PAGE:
As I mentioned a few days ago, I left a few friends scratching their heads after seeing a picture of me with ashes on my head. Most of my friends are Evangelical/Nondenom Prots, with my family being mostly Oneness Pentecostals. Sure, I’ve got some Catholics (a great deal of my in-laws are), a sprinkling of Seven Day Adventists, Baptists and such, but most fall into that first group. So they know nothing of ash except soot and Lent is confused with “lint” and they want to grab a roller to get rid of the fuzz.
I get that liturgy and set prayers and heavy routine ain’t for everybody. Where I see form, many see prison. I get that. I just wish that they would at times consider the positives. This post by Jake Meador shared by my blog buddy Rod Dreher puts into words some of the reasons why I take solace in the regularity. Meador is Evangelical and is writing on Catholicism, but it works for Orthodoxy, Episcopalian, Anglican, Lutheran and high church Methodism, too. Here’s an excerpt:
What I find so attractive, therefore, about Catholicism is the fact that many–though certainly not all–of the practices within the church are grounded in something beyond fad and the opinion of a single pastor or leader. Put another way, I think a huge part of me would actually like it if my pastor said, “For the next 40 days, you’re fasting.” I wouldn’t like it if he was just making a power-play, trying to bind my conscience and create a new means through which to shame me. But if he could say, “You are fasting for the next 40 days because it is a practice that Christians have done in different ways for centuries and it has proven a helpful tool for spiritual formation,” then I would love to be told to do something like that. And that seems a much easier thing for a Catholic or Orthodox believer to say than a Protestant.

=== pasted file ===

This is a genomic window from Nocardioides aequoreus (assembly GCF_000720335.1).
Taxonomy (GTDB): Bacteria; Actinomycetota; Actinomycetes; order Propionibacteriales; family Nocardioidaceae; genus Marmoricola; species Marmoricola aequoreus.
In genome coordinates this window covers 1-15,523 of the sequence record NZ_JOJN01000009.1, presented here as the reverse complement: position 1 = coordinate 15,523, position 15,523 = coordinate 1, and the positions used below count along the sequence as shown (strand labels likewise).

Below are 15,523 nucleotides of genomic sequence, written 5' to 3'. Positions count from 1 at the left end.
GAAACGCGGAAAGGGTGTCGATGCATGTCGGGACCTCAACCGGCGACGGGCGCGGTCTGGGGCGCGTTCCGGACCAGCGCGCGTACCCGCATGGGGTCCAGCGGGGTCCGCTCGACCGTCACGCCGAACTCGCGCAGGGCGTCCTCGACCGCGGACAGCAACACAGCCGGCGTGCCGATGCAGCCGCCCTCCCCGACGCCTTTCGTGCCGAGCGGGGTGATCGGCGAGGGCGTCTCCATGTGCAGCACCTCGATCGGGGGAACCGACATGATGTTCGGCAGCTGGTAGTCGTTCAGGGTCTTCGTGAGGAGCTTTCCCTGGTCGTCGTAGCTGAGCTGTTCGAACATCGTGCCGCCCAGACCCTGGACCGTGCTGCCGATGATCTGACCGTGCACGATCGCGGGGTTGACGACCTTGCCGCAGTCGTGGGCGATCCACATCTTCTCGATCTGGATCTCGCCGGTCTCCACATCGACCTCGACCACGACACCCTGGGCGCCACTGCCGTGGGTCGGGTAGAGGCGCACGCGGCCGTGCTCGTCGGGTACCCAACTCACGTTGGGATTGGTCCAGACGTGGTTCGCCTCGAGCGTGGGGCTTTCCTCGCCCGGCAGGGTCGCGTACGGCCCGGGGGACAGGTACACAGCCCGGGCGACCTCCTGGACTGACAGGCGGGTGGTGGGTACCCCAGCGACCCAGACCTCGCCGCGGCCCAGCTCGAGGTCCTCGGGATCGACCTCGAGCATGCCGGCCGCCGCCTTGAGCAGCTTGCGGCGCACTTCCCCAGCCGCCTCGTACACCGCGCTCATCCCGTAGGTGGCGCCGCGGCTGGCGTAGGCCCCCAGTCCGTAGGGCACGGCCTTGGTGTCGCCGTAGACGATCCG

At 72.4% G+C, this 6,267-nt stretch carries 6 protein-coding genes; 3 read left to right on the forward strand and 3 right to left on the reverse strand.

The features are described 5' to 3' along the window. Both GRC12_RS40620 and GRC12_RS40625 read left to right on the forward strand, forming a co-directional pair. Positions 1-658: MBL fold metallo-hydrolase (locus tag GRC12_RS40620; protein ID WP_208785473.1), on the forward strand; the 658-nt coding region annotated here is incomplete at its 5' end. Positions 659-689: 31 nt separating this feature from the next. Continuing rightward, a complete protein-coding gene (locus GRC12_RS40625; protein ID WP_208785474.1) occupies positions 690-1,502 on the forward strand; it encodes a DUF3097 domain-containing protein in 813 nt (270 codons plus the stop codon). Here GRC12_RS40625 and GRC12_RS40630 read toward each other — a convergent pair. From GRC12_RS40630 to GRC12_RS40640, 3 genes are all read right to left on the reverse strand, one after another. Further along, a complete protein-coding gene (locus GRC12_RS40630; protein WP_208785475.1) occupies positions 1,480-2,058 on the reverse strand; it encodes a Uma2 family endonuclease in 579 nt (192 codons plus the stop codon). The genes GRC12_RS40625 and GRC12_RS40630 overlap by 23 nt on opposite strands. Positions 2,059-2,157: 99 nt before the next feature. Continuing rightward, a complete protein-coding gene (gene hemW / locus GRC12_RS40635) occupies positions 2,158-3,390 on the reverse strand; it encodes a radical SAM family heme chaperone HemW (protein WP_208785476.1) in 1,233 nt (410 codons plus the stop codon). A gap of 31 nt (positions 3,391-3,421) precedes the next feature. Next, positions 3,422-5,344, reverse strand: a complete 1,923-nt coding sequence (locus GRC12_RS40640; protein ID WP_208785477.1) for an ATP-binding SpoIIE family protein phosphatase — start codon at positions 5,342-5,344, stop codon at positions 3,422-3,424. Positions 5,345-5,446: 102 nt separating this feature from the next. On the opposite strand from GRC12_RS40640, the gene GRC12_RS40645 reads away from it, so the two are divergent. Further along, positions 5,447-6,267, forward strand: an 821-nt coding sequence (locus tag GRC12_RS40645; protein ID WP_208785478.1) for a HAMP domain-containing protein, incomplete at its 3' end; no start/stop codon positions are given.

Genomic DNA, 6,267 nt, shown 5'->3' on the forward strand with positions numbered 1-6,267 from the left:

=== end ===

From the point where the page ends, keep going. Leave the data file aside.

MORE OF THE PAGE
I say all that because this is why I really like and appreciate Lent. If someone just tells me, “You need to die with Christ,” I’ll look at them and say, “OK. It’s in the Bible, so you’re right. But I don’t know how to do that.” But with Lent, I have something of an answer–Lent teaches Christians how to die. And so for me, I find myself at one of my jobs going through my feed reader wanting to post things here and I can’t do it because of the “fast” I’m taking during Lent. Something that seems very natural and instinctive and that allows me to kinda prop myself up as a blogger–that’s out for this season. Instead, I have to make myself read the story simply because it interests me. That other potential motive for reading–seeing the story as a means for exalting myself–is out of bounds for this season.
It’s a trivial thing, to be sure. There will be far harder lessons God must teach me on my way to dying to myself so that I can be resurrected with Christ. But it’s a little lesson that I’m able to recognize and talk about in concrete language. And for that I’m grateful.
I know a few Emergent-leaning Christians who find nothing odd about ritual, either. I do find it quite interesting that my dad looks at me as if I have two heads for fasting during Lent, but instructed his church to do an abbreviated Daniel Fast just last month. I sometimes feel some Prots recoil at anything that seems too “Catholic” without even having an actual reason why. I find it ironic then that so many embrace the writings of the Anglican C.S. Lewis and the Catholic G.K. Chesterton.